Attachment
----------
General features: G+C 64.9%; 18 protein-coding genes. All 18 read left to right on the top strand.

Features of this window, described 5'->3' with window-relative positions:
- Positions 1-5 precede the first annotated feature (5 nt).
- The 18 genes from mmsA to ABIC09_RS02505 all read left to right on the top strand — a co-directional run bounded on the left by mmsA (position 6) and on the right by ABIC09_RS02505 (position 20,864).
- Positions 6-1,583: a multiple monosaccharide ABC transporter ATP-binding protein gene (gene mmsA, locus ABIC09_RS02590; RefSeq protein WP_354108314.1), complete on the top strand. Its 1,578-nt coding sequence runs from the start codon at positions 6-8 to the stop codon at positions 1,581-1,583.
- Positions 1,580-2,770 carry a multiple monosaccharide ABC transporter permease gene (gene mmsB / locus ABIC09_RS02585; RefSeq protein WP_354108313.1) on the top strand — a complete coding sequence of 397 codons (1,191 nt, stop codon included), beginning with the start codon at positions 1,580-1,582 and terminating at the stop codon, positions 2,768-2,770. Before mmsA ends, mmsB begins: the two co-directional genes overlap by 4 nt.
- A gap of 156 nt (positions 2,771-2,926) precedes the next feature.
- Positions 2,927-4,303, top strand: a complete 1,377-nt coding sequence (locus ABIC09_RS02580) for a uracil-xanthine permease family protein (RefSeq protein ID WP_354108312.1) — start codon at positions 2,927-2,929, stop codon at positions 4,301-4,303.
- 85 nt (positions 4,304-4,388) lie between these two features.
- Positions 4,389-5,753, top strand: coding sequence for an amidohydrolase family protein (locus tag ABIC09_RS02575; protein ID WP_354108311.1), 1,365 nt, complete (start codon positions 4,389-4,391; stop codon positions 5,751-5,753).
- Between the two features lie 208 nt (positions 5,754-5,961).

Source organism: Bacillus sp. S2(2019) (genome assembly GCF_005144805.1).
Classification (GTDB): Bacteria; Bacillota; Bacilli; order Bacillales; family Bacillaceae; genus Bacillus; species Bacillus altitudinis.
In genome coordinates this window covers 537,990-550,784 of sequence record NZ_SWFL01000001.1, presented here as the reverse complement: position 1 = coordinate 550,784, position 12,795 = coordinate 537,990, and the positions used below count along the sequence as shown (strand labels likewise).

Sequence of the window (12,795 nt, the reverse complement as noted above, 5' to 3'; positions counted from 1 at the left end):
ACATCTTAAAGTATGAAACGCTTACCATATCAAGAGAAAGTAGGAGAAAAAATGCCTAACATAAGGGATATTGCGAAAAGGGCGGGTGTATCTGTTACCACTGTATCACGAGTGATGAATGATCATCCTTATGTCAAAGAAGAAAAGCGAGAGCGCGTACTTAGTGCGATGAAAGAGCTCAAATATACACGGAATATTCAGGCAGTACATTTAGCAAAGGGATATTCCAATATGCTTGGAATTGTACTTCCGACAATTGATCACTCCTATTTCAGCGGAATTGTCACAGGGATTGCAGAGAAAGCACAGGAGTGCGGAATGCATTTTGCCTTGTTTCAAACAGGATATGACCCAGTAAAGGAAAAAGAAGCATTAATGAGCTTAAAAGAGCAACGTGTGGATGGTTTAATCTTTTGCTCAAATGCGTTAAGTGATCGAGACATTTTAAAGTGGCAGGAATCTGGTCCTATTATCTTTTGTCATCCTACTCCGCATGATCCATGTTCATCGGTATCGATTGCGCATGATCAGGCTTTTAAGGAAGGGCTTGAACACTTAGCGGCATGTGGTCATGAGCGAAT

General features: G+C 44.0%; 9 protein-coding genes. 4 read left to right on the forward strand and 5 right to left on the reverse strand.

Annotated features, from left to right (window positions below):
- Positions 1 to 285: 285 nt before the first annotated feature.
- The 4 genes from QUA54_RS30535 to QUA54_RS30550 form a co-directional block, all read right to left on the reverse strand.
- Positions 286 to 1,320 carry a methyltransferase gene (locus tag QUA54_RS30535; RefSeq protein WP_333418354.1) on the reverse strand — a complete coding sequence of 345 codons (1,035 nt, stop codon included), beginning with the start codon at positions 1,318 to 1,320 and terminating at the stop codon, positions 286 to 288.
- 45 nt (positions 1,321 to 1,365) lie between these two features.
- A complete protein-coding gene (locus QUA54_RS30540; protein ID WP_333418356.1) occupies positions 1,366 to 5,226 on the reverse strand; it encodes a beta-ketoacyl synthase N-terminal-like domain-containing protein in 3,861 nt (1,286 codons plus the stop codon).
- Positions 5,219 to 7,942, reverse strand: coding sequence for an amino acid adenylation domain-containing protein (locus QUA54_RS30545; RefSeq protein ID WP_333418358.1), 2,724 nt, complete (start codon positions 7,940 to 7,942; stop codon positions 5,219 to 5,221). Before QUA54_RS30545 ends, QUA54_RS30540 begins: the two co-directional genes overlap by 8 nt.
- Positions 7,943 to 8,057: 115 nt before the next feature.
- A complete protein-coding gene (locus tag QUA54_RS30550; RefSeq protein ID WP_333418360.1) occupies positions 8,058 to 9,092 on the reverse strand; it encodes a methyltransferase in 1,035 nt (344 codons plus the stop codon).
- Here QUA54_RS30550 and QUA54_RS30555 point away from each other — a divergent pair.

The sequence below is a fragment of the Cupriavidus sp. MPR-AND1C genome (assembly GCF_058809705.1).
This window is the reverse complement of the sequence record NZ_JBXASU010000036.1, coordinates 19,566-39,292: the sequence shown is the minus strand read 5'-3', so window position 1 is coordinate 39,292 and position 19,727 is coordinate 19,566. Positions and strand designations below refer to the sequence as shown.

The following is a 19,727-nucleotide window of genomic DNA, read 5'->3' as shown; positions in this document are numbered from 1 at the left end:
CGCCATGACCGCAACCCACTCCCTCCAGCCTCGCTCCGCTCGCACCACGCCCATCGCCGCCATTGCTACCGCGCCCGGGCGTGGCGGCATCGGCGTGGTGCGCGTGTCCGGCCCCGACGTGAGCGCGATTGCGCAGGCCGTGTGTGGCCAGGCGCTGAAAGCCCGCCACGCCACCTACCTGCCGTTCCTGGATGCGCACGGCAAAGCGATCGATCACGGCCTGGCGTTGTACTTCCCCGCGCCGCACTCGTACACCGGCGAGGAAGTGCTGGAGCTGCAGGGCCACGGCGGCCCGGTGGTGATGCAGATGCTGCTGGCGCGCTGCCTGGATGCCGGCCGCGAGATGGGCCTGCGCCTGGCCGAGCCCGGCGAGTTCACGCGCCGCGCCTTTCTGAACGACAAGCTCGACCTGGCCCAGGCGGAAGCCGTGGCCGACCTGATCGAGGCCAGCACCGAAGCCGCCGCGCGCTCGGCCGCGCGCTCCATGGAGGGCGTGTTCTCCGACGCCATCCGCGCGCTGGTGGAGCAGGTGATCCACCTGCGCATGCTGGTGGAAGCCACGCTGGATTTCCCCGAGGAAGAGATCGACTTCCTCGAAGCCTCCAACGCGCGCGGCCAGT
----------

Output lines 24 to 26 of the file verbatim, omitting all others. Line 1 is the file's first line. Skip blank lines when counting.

- Positions 5,219 to 7,942, reverse strand: coding sequence for an amino acid adenylation domain-containing protein (locus QUA54_RS30545; RefSeq protein ID WP_333418358.1), 2,724 nt, complete (start codon positions 7,940 to 7,942; stop codon positions 5,219 to 5,221). Before QUA54_RS30545 ends, QUA54_RS30540 begins: the two co-directional genes overlap by 8 nt.
- Positions 7,943 to 8,057: 115 nt before the next feature.
- A complete protein-coding gene (locus tag QUA54_RS30550; RefSeq protein ID WP_333418360.1) occupies positions 8,058 to 9,092 on the reverse strand; it encodes a methyltransferase in 1,035 nt (344 codons plus the stop codon).